Why active has the potential to outperform passive in fixed income.
- In the long-running active vs. passive debate, the different characteristics and market structure for stocks and bonds help account for different performance outcomes.
- Unlike in equities, where passive strategies have generally outperformed active managers, active fixed-income managers have generally outperformed passive strategies.
- Risk mitigation is the real advantage of active fixed-income management. The opportunity set of investments outside of the fixed-income benchmark index, and the ability of managers to dial up or dial down risk, are not options for a passive strategy.
- Alert active fixed-income managers can trade out of potential problems before they hurt client portfolios. We believe the next problem to address with active management is the leverage bubble in corporate debt. In particular, the disproportionately large BBB market poses a risk to the markets in the event of a wave of downgrades in the next downturn.
- Using our own active portfolio management decisions as an example, this paper details how an active approach has the potential to outperform passive strategies over time.
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The Total Return Bond Fund may not be suitable for all investors. Investments in fixed-income instruments are subject to the possibility that interest rates could rise, causing the value of the Fund’s holdings and share price to decline. Investors in asset-backed securities, including collateralized loan obligations (“CLOs”), generally receive payments that are part interest and part return of principal. These payments may vary based on the rate loans are repaid. Some asset-backed securities may have structures that make their reaction to interest rates and other factors difficult to predict, making their prices volatile and they are subject to liquidity and valuation risk. CLOs bear similar risks to investing in loans directly. Investments in loans involve special types of risks, including credit, interest rate, counterparty, prepayment, liquidity, and valuation risks. Loans are often below investment grade, may be unrated, and typically offer a fixed or floating interest rate. High yield and unrated debt securities are at a greater risk of default than investment grade bonds and may be less liquid, which may increase volatility. The Fund’s use of leverage, through borrowings or instruments such as derivatives, may cause the Fund to be more volatile and riskier than if it had not been leveraged. The more a Fund invests in leveraged instruments, the more the leverage will magnify any gains or losses on those investments. Investments in reverse repurchase agreements expose the Fund to many of the same risks as leveraged instruments, such as derivatives. You may have a gain or loss when you sell your shares. Please read the prospectus for more detailed information regarding these and other risks.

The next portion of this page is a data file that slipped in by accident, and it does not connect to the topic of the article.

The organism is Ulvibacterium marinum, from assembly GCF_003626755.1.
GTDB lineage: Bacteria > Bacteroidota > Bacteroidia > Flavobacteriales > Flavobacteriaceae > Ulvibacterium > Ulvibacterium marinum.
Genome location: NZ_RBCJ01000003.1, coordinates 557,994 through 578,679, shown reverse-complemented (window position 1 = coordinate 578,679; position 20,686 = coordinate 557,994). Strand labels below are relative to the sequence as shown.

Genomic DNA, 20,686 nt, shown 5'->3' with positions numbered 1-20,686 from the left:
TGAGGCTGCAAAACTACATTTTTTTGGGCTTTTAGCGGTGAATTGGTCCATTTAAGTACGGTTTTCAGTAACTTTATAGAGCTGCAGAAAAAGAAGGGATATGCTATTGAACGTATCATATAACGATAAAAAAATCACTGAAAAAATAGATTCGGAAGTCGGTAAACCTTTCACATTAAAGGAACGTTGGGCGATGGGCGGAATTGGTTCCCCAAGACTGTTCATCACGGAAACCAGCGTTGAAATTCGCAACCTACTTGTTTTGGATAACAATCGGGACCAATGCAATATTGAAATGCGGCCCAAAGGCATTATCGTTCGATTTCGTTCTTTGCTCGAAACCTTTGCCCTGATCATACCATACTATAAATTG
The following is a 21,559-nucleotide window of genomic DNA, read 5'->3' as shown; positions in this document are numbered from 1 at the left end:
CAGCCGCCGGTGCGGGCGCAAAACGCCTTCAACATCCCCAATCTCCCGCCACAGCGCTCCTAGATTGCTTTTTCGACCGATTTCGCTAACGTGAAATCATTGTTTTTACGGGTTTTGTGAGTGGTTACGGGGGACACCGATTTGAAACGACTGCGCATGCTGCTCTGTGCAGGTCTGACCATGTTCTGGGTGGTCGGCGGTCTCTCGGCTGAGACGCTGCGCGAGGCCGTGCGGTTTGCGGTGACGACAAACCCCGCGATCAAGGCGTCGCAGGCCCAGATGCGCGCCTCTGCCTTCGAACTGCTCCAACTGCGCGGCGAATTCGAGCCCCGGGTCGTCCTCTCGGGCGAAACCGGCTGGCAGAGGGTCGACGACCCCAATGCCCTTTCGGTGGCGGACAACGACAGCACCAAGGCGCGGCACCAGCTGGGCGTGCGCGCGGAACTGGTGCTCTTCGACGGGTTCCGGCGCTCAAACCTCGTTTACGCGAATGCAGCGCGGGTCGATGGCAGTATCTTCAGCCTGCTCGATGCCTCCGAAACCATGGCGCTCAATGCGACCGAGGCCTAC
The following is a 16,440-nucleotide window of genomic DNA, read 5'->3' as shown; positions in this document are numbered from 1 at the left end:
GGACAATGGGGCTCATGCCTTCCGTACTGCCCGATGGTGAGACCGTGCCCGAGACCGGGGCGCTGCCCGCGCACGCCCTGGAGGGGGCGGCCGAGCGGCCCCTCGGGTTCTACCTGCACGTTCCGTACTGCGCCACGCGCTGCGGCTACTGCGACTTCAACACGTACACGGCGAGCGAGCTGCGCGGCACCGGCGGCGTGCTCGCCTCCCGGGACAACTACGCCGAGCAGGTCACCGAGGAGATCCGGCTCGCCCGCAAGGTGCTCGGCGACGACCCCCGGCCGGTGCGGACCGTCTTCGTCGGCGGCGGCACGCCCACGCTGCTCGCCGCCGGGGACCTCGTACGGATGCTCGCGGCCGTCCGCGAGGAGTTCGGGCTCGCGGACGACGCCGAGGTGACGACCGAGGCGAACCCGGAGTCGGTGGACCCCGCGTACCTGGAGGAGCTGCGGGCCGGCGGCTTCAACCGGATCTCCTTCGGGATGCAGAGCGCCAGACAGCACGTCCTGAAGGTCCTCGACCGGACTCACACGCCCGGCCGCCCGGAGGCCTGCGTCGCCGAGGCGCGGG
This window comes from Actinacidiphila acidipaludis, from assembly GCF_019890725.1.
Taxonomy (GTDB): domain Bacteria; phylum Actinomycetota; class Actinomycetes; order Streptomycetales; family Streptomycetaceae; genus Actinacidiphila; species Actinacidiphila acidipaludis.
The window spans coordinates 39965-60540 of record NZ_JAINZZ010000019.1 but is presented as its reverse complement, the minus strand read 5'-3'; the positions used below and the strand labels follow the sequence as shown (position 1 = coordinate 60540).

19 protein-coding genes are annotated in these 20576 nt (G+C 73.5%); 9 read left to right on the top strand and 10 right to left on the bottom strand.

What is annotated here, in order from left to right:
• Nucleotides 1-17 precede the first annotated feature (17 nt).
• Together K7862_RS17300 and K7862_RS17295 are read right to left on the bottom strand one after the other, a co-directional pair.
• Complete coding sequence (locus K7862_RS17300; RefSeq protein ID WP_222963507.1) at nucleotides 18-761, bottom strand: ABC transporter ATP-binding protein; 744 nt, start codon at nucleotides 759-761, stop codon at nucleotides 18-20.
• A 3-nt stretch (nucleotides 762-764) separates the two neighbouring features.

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Bloomberg Barclays U.S. Aggregate Bond Index is a broad-based flagship benchmark that measures the investment-grade, U.S. dollar-denominated, fixed-rate taxable bond market, including Treasurys, government-related and corporate securities, MBS (Agency fixed-rate and hybrid ARM passthroughs), ABS, and CMBS (Agency and non-Agency).
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